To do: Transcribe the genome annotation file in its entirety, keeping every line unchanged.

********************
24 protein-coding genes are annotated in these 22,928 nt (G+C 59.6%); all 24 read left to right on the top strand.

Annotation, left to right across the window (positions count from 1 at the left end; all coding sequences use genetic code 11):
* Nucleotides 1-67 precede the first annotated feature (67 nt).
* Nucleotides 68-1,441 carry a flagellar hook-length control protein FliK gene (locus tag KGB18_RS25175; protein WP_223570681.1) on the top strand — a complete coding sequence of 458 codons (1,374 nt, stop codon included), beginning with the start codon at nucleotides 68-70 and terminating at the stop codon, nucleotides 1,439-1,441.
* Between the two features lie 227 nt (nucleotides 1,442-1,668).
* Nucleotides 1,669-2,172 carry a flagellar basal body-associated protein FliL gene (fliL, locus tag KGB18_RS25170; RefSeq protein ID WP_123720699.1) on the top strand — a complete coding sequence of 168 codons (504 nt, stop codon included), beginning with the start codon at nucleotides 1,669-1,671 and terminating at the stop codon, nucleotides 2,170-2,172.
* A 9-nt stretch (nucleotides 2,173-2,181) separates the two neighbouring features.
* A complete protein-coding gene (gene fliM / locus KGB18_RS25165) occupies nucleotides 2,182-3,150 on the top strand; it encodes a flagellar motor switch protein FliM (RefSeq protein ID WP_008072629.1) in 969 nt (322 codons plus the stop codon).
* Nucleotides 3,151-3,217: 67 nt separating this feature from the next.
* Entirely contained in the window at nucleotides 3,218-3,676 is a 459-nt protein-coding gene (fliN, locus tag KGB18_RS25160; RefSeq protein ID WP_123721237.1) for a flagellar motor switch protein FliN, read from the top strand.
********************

24 protein-coding genes are annotated in these 22,928 nt (G+C 59.6%); all 24 read left to right on the top strand.

Annotation, left to right across the window (positions count from 1 at the left end; all coding sequences use genetic code 11):
* Nucleotides 1-67 precede the first annotated feature (67 nt).
* Nucleotides 68-1,441 carry a flagellar hook-length control protein FliK gene (locus tag KGB18_RS25175; protein WP_223570681.1) on the top strand — a complete coding sequence of 458 codons (1,374 nt, stop codon included), beginning with the start codon at nucleotides 68-70 and terminating at the stop codon, nucleotides 1,439-1,441.
* Between the two features lie 227 nt (nucleotides 1,442-1,668).
* Nucleotides 1,669-2,172 carry a flagellar basal body-associated protein FliL gene (fliL, locus tag KGB18_RS25170; RefSeq protein ID WP_123720699.1) on the top strand — a complete coding sequence of 168 codons (504 nt, stop codon included), beginning with the start codon at nucleotides 1,669-1,671 and terminating at the stop codon, nucleotides 2,170-2,172.
* A 9-nt stretch (nucleotides 2,173-2,181) separates the two neighbouring features.
* A complete protein-coding gene (gene fliM / locus KGB18_RS25165) occupies nucleotides 2,182-3,150 on the top strand; it encodes a flagellar motor switch protein FliM (RefSeq protein ID WP_008072629.1) in 969 nt (322 codons plus the stop codon).
* Nucleotides 3,151-3,217: 67 nt separating this feature from the next.
* Entirely contained in the window at nucleotides 3,218-3,676 is a 459-nt protein-coding gene (fliN, locus tag KGB18_RS25160; RefSeq protein ID WP_123721237.1) for a flagellar motor switch protein FliN, read from the top strand.